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In Geoffrey Chaucer’s The Canterbury Tales, 32 personalities make the expedition to Canterbury. 29 of these are pointed out in line 24 the the “General Prologue .” The narrator joins this group (making 30). The host, take care of Bailey, makes 31. The Canon’s yeoman, who joins the group later, makes...
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In Geoffrey Chaucer’s The Canterbury Tales, 32 characters make the pilgrimage to Canterbury. 29 of these are pointed out in heat 24 the the “General Prologue.” The narrator joins this team (making 30). The host, harry Bailey, provides 31. The Canon’s yeoman, who joins the team later, renders 32.
If one had to make a gun generalization around the virtues Chaucer commends and also the vices that attacks, it would not be wrong come say that he condemns proud (selfishness and also love the self) and that that commends selflessness and love of God. Pride, in Chaucer’s day and beyond, was considered the root cause of all other sins. Pride connected placing oneself and one’s very own interests prior to love the others and especially love the God. By the very same token, love of God was considered the most efficient antidote to pride. Anyone that loved God truly and also deeply would virtually automatically love everything else – and everyone else – in the proper way.
The Knight, because that instance, is a perfect instance of a character who loves God very first and foremost and also who thus provides one exemplary version – a standard whereby the various other pilgrims have the right to be judged. Small wonder, then, that Chaucer starts with the Knight. ~ reading around him and also his worthiness, that is basic to see how numerous of the other characters fall short of the instance he sets. The is modest, courageous, charitable, kind, and also thoughtful, and thus he deserves his famous summary as “a verray, parfit, gentil knight” (72).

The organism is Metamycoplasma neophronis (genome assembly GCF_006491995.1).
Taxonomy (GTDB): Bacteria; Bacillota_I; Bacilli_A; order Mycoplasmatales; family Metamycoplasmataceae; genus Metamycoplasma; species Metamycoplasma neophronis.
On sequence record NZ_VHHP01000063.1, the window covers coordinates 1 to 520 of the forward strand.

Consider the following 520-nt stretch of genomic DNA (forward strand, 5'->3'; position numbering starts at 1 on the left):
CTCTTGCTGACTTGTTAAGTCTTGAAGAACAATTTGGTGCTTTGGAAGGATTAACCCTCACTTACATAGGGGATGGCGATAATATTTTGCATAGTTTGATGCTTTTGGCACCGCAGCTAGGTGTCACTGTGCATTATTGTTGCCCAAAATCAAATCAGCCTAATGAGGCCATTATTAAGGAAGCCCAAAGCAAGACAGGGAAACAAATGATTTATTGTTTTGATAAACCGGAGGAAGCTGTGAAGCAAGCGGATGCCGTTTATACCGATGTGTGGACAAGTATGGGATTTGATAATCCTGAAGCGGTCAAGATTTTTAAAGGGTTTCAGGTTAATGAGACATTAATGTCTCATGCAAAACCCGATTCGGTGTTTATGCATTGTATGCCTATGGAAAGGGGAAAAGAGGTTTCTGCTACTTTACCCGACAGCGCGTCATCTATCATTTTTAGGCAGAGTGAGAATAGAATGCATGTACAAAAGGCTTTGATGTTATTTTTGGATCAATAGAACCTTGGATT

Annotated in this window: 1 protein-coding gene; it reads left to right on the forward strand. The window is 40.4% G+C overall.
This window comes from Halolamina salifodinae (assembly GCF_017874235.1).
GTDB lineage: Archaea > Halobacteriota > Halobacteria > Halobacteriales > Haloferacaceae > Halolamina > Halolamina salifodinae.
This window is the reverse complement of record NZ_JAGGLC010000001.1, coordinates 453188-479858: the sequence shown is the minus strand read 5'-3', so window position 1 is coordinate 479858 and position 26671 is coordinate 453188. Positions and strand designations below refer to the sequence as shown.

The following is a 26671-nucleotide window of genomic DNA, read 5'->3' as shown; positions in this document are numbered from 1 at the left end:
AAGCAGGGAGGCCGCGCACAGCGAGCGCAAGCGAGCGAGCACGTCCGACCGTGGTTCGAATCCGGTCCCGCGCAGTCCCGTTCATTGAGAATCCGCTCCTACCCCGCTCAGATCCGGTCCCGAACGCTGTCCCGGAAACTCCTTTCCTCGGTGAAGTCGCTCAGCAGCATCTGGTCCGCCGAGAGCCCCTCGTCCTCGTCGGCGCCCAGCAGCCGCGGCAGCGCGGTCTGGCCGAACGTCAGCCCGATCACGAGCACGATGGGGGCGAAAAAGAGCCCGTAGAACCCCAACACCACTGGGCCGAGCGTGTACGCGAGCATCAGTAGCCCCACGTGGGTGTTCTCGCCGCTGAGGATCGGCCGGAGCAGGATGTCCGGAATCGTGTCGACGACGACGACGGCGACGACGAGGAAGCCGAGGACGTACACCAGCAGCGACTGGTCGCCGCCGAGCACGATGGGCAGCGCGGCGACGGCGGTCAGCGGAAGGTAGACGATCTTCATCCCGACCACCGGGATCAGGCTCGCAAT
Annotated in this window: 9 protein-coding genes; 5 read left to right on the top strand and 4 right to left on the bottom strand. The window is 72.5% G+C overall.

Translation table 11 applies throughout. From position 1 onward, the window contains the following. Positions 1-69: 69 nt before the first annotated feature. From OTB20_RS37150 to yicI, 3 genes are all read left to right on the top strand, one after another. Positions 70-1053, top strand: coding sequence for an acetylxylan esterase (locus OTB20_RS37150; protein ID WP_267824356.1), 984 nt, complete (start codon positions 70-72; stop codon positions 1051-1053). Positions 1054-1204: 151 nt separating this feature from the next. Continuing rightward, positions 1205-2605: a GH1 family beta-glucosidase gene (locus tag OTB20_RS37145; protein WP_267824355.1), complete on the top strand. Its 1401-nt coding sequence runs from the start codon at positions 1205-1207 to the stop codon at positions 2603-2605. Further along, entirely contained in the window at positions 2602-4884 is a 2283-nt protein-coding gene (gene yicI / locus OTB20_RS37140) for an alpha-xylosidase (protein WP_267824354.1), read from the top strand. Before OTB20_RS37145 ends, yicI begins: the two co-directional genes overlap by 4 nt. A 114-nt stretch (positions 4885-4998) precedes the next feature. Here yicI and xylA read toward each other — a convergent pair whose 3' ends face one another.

On the other hand, his son, the squire, seems vain and also somewhat immature. He is not an evil character by any kind of means, but he is preoccupied (as young men often are) by the pleasures of the human being far much more than his father is. The exact same is true, ironically, of countless of the “religious” figures, including the Prioress, the Monk, the Friar, and also various others. Many of the characters, in fact, display some type of selfishness or vanity that provides them targets of Chaucer’s regularly subtle satire. Lock are presented to it is in in bondage, in assorted ways, come the world, the flesh, and, implicitly, the adversary – the three great enemies every Christians in the middle periods were said they had to resist.
In contrast, characters such as the Clerk, the Parson, and the Plowman all provide, prefer the Knight, instances of worthy behavior in their various ways. The clerk is dedicated to true study, thus using his God-given gift of reason in the proper way. The Parson is perhaps the only religious figure to work by the Church that actually seems to worthy his job, because of his loving commitment to his parishioners. And also the Plowman, the Parson’s brother, has a humble society status yet is a splendid spirituality example. The narrator states of the Parson the he was always
Living in pees and also parfit charitee.
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God love he finest with his hoole herte
At every times, though him got or smerte,
And thanne his neighebor right as himselve. (534-37)
In other words, the Plowman’s love the God is consistent (whether the is enjoying great fortune or enduring bad fortune), and his love the God leader him come love his next-door neighbors as that loves himself. This, it would certainly seem, is the basic ideal whereby Chaucer procedures all his characters and also finds numerous of them sadly lacking.